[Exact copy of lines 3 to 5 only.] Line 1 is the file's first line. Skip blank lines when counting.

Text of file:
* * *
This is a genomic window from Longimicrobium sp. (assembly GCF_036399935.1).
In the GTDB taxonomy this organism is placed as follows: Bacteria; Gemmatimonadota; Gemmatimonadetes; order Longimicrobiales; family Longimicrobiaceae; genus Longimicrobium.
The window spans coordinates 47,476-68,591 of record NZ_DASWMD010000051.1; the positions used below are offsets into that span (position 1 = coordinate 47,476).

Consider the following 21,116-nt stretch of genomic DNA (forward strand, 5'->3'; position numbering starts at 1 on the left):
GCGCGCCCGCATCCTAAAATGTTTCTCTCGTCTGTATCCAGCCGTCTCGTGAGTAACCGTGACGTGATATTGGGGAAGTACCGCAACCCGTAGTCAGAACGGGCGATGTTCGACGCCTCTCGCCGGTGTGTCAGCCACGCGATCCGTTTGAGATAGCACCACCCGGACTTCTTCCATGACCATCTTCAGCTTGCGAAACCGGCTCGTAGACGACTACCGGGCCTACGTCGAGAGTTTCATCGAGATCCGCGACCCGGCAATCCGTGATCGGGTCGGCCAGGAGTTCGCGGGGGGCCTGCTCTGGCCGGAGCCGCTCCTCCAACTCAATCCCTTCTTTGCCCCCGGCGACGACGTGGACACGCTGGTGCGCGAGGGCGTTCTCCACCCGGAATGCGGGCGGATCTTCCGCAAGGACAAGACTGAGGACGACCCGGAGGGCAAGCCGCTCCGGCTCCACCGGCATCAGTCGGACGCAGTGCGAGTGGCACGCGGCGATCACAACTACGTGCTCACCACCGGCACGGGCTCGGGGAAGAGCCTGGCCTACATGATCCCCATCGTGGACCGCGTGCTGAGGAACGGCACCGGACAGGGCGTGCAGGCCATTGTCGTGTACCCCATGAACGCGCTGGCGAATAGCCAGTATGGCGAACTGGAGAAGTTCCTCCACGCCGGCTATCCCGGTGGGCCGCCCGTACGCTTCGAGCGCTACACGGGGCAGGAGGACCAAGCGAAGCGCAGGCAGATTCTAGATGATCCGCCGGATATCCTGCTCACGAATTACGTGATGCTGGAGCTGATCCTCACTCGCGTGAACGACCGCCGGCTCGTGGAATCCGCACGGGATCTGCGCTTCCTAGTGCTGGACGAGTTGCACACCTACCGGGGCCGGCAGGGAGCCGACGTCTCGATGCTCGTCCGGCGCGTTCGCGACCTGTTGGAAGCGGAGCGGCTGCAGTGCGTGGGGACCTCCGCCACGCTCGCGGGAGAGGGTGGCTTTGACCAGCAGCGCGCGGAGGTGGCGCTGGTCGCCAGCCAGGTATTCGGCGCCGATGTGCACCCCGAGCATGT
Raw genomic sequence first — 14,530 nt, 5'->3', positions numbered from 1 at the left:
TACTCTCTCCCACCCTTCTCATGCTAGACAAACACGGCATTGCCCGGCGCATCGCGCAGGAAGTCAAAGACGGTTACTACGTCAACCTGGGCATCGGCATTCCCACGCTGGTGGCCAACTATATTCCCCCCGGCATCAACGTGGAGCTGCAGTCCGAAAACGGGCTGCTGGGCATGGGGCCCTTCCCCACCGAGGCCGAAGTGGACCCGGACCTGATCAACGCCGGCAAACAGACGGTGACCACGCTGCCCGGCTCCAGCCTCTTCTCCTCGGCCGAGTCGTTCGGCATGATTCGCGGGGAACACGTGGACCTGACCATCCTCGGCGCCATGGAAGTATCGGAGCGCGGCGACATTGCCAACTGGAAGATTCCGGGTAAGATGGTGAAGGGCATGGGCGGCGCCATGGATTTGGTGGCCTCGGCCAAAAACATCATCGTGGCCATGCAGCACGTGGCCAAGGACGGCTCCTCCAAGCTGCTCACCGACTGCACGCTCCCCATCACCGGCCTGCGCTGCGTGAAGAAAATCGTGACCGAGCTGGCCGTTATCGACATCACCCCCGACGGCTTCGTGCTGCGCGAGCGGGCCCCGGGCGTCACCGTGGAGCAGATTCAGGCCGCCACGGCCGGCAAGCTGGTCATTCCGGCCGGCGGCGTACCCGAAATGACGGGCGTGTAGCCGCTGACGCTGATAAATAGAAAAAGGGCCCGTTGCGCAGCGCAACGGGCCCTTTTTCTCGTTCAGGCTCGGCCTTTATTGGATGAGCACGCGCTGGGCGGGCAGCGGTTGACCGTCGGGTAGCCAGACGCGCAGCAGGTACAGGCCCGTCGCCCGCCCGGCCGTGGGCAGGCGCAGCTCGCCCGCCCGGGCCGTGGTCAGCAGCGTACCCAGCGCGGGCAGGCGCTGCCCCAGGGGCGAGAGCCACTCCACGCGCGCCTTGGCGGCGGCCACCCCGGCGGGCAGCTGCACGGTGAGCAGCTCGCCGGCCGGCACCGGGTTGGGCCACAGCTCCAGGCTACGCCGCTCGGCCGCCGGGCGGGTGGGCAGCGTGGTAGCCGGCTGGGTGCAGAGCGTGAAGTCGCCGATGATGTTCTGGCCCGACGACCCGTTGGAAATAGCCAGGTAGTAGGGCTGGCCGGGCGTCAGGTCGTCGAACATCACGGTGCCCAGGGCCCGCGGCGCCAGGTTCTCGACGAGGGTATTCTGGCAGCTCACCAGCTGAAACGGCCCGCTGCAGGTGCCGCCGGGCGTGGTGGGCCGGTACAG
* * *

The window spans coordinates 47,476-68,591 of record NZ_DASWMD010000051.1; the positions used below are offsets into that span (position 1 = coordinate 47,476).

Consider the following 21,116-nt stretch of genomic DNA (forward strand, 5'->3'; position numbering starts at 1 on the left):
GCGCGCCCGCATCCTAAAATGTTTCTCTCGTCTGTATCCAGCCGTCTCGTGAGTAACCGTGACGTGATATTGGGGAAGTACCGCAACCCGTAGTCAGAACGGGCGATGTTCGACGCCTCTCGCCGGTGTGTCAGCCACGCGATCCGTTTGAGATAGCACCACCCGGACTTCTTCCATGACCATCTTCAGCTTGCGAAACCGGCTCGTAGACGACTACCGGGCCTACGTCGAGAGTTTCATCGAGATCCGCGACCCGGCAATCCGTGATCGGGTCGGCCAGGAGTTCGCGGGGGGCCTGCTCTGGCCGGAGCCGCTCCTCCAACTCAATCCCTTCTTTGCCCCCGGCGACGACGTGGACACGCTGGTGCGCGAGGGCGTTCTCCACCCGGAATGCGGGCGGATCTTCCGCAAGGACAAGACTGAGGACGACCCGGAGGGCAAGCCGCTCCGGCTCCACCGGCATCAGTCGGACGCAGTGCGAGTGGCACGCGGCGATCACAACTACGTGCTCACCACCGGCACGGGCTCGGGGAAGAGCCTGGCCTACATGATCCCCATCGTGGACCGCGTGCTGAGGAACGGCACCGGACAGGGCGTGCAGGCCATTGTCGTGTACCCCATGAACGCGCTGGCGAATAGCCAGTATGGCGAACTGGAGAAGTTCCTCCACGCCGGCTATCCCGGTGGGCCGCCCGTACGCTTCGAGCGCTACACGGGGCAGGAGGACCAAGCGAAGCGCAGGCAGATTCTAGATGATCCGCCGGATATCCTGCTCACGAATTACGTGATGCTGGAGCTGATCCTCACTCGCGTGAACGACCGCCGGCTCGTGGAATCCGCACGGGATCTGCGCTTCCTAGTGCTGGACGAGTTGCACACCTACCGGGGCCGGCAGGGAGCCGACGTCTCGATGCTCGTCCGGCGCGTTCGCGACCTGTTGGAAGCGGAGCGGCTGCAGTGCGTGGGGACCTCCGCCACGCTCGCGGGAGAGGGTGGCTTTGACCAGCAGCGCGCGGAGGTGGCGCTGGTCGCCAGCCAGGTATTCGGCGCCGATGTGCACCCCGAGCATGT